To Theo van Gogh

My dear Theo,

I’ve just come back from a day at Montmajour, and my friend the second lieutenant kept me company. So the two of us explored the old garden and we stole some excellent figs there. If it had been bigger it would have made you think of Zola’s Paradou, tall reeds, grape vines, ivy, fig trees, olive trees, pomegranate trees with fat flowers of the brightest orange, hundred-year-old cypresses, ash trees and willows, rock oaks. Half-demolished staircases, ruined Gothic windows, clumps of white rock covered in lichen, and pieces of collapsed wall scattered here and there in the undergrowth; I brought back another large drawing of it. Not of the garden, though. That makes 3 drawings; when I have half dozen, will send them.

Yesterday I went to Fontvieille to pay a visit to Boch and Macknight, but those gentlemen had left for a week for a short trip to Switzerland.

I think the heat is still doing me good, in spite of the mosquitoes and flies.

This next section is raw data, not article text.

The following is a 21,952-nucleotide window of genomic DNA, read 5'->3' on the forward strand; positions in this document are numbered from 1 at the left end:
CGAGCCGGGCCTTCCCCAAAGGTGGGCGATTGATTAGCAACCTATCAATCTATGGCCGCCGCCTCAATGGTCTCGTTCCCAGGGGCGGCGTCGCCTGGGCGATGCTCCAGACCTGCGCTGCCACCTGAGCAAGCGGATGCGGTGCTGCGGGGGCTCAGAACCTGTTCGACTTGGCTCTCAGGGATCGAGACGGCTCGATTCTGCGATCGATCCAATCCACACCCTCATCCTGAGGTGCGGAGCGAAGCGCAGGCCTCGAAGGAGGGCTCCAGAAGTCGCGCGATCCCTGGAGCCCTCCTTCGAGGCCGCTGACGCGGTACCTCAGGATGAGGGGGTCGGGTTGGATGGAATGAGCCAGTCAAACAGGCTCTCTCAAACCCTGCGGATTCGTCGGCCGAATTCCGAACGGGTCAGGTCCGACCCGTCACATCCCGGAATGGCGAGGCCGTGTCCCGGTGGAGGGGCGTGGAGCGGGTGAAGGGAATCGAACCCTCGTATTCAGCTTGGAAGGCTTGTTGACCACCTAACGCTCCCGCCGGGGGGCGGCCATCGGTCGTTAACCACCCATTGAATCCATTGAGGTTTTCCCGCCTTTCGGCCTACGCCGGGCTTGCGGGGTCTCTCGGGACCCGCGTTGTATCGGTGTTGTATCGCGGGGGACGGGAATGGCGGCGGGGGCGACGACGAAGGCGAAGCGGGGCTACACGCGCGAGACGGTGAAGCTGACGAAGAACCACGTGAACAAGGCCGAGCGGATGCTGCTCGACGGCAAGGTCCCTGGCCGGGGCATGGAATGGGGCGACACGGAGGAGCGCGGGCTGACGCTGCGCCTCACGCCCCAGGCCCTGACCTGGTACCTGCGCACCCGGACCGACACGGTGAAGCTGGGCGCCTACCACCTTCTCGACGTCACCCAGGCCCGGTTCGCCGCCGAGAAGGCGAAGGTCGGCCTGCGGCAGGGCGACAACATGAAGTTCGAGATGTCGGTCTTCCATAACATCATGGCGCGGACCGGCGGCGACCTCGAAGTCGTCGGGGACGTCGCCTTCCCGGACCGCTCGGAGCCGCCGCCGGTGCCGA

The cicadas – not those at home but like this, you see them in Japanese albums. And golden and green Cantharides swarming on the olive trees. These cicadas (I think their name is cicada) sing at least as loudly as a frog.

I had the further thought that if you care to recall that I painted portraits of père Tanguy (which he still has), of mère Tanguy (which they sold), of their friend (it’s true that I was paid 20 francs by him for the latter portrait), that I bought 250 francs worth of colours from Tanguy without a discount, on which he of course made a profit, that after all, I was no less his friend than he was mine, I have the most serious of reasons to doubt his right to demand money from me, which is actually settled with the study of mine that he still has, all the more so since there’s the clearly expressed condition that he would be paid with the sale of a painting. Xanthippe, mère Tanguy and some other ladies have, by some strange freak of nature, brains of flintstone or gunflint. Certainly these ladies are much more harmful in the civilized society in which they move than the citizens bitten by rabid dogs who live at the Institut Pasteur. So père Tanguy would be right a thousand times over if he killed his lady.... but he doesn’t do it, any more than Socrates.....